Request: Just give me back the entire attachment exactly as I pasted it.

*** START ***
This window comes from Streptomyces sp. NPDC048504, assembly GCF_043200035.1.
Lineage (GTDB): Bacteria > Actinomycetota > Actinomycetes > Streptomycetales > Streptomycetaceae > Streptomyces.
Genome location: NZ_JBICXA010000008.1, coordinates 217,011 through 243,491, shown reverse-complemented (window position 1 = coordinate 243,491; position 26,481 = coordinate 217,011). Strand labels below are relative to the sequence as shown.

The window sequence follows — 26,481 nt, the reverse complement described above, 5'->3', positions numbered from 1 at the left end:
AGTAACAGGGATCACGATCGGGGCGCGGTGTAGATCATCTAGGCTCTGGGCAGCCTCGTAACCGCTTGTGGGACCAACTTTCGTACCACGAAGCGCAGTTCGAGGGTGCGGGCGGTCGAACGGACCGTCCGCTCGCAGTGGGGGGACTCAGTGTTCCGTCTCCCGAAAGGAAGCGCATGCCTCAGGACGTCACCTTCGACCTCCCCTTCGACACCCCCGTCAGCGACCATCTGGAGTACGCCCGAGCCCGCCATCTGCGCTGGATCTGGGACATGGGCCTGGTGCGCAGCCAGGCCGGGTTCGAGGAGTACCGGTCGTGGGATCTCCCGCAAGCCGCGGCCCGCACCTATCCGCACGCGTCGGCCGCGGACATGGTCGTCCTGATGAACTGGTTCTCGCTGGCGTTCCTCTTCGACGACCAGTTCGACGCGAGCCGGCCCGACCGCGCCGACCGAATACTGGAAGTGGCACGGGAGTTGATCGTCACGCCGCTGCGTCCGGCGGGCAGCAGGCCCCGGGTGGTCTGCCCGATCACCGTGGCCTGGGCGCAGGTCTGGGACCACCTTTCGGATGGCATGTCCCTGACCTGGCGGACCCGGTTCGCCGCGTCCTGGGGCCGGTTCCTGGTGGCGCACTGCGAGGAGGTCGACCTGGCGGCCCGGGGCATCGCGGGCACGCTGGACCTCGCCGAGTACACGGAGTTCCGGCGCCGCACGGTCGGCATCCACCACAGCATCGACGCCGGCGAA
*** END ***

This window comes from Streptomyces sp. NPDC048504, assembly GCF_043200035.1.
Lineage (GTDB): Bacteria > Actinomycetota > Actinomycetes > Streptomycetales > Streptomycetaceae > Streptomyces.
Genome location: NZ_JBICXA010000008.1, coordinates 217,011 through 243,491, shown reverse-complemented (window position 1 = coordinate 243,491; position 26,481 = coordinate 217,011). Strand labels below are relative to the sequence as shown.

The window sequence follows — 26,481 nt, the reverse complement described above, 5'->3', positions numbered from 1 at the left end:
AGTAACAGGGATCACGATCGGGGCGCGGTGTAGATCATCTAGGCTCTGGGCAGCCTCGTAACCGCTTGTGGGACCAACTTTCGTACCACGAAGCGCAGTTCGAGGGTGCGGGCGGTCGAACGGACCGTCCGCTCGCAGTGGGGGGACTCAGTGTTCCGTCTCCCGAAAGGAAGCGCATGCCTCAGGACGTCACCTTCGACCTCCCCTTCGACACCCCCGTCAGCGACCATCTGGAGTACGCCCGAGCCCGCCATCTGCGCTGGATCTGGGACATGGGCCTGGTGCGCAGCCAGGCCGGGTTCGAGGAGTACCGGTCGTGGGATCTCCCGCAAGCCGCGGCCCGCACCTATCCGCACGCGTCGGCCGCGGACATGGTCGTCCTGATGAACTGGTTCTCGCTGGCGTTCCTCTTCGACGACCAGTTCGACGCGAGCCGGCCCGACCGCGCCGACCGAATACTGGAAGTGGCACGGGAGTTGATCGTCACGCCGCTGCGTCCGGCGGGCAGCAGGCCCCGGGTGGTCTGCCCGATCACCGTGGCCTGGGCGCAGGTCTGGGACCACCTTTCGGATGGCATGTCCCTGACCTGGCGGACCCGGTTCGCCGCGTCCTGGGGCCGGTTCCTGGTGGCGCACTGCGAGGAGGTCGACCTGGCGGCCCGGGGCATCGCGGGCACGCTGGACCTCGCCGAGTACACGGAGTTCCGGCGCCGCACGGTCGGCATCCACCACAGCATCGACGCCGGCGAA